Your browser is no longer supported

For the best possible experience using our website we recommend you upgrade to a newer version or another browser.

Your browser appears to have cookies disabled. For the best experience of this website, please enable cookies in your browser

We'll assume we have your consent to use cookies, for example so you won't need to log in each time you visit our site.
Learn more

Halcrow aims to double in size from global expansion


CONSULTANT HALCROW is aiming to almost double in size and turnover over the next five years, following a major internal reorganisation, the group's chairman Derek Pollock said this week.

Global expansion of workload particularly in transport and water will drive the company's growth, he predicted.

Expansion will be backed by a culture change which will make the company more client focused, along with a fundamental business reorganisation.

Staff numbers are expected to increase from 3,100 to 5,500.

The final piece in a two year business reorganisation was unveiled on Monday with the abandonment of Halcrow's 16 business units in favour of just four groups that will operate globally.

These are headed by ICE Fellow Les Buck who will run the new transport division. Water is now led by another FICE, Dr Chris Fleming; Consulting by former banker Neil Holt. Property comes under David Kerr, another civil engineer.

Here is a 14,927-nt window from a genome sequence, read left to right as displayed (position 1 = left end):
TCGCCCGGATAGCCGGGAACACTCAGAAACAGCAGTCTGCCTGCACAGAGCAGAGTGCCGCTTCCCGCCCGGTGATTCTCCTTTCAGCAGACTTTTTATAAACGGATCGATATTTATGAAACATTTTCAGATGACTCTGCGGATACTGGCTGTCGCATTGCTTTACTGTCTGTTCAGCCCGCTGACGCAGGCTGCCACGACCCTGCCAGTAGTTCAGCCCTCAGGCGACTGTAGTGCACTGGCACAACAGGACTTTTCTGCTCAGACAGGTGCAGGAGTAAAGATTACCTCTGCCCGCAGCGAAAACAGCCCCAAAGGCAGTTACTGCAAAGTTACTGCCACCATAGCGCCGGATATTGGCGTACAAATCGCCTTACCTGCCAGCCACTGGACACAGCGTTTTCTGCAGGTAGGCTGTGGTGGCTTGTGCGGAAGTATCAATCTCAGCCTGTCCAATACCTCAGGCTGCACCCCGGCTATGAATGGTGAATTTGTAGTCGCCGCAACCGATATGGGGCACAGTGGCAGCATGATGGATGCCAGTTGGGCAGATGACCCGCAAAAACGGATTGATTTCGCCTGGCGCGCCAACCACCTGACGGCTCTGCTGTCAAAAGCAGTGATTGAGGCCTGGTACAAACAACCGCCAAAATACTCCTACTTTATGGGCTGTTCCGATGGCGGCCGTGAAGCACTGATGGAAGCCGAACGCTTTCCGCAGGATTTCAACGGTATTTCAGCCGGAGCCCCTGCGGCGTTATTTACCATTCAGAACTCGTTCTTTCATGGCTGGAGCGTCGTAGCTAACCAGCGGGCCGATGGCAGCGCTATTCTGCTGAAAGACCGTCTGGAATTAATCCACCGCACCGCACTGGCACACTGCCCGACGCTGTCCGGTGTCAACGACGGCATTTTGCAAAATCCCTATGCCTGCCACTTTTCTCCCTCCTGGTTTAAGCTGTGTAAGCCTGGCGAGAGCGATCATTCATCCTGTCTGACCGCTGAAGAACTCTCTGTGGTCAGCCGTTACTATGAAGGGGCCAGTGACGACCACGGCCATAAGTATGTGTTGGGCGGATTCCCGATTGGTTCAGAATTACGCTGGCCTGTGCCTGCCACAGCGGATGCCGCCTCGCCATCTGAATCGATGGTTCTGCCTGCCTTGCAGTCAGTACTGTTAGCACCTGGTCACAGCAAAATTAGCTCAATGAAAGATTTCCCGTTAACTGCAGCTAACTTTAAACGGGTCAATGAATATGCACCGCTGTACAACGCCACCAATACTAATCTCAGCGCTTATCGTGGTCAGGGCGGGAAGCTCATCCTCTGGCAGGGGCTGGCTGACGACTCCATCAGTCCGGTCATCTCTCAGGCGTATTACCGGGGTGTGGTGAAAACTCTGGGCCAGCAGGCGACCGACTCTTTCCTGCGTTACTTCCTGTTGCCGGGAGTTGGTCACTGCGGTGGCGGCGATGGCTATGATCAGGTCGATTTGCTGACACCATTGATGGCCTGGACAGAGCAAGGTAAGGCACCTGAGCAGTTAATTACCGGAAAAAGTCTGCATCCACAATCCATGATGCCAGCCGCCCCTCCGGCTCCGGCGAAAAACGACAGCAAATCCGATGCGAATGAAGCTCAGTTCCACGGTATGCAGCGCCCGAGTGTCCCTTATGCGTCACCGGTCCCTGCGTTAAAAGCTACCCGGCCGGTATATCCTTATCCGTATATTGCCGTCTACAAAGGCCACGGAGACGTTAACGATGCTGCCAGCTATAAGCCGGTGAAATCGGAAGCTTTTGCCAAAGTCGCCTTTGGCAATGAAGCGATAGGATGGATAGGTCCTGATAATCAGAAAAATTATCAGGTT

Clients will be able to call on services from all the groups as needed, helped by market sector directors and regional directors whose jobs are now totally client focused.

'Many of our clients are now in the business of running infrastructure rather than buying it new. The changes mean we can offer clients the whole series of our consulting skills, ' said Pollock. Planning and private finance advice are in great demand, he said.

Staff filling the new posts all had to go through externally operated psychometric tests and team building exercises. Halcrow wanted to demonstrate it was not just appointing management cronies but was genuinely looking for staff who would take the business forward and who were in tune with the concept of long term relationships with clients.

'We are in the process of trying to engender cultural change, ' Pollock added. 'We are not just drawing more lines on an organisation chart.'

Five senior staff left as a result of the selection process.

Have your say

You must sign in to make a comment

Please remember that the submission of any material is governed by our Terms and Conditions and by submitting material you confirm your agreement to these Terms and Conditions. Please note comments made online may also be published in the print edition of New Civil Engineer. Links may be included in your comments but HTML is not permitted.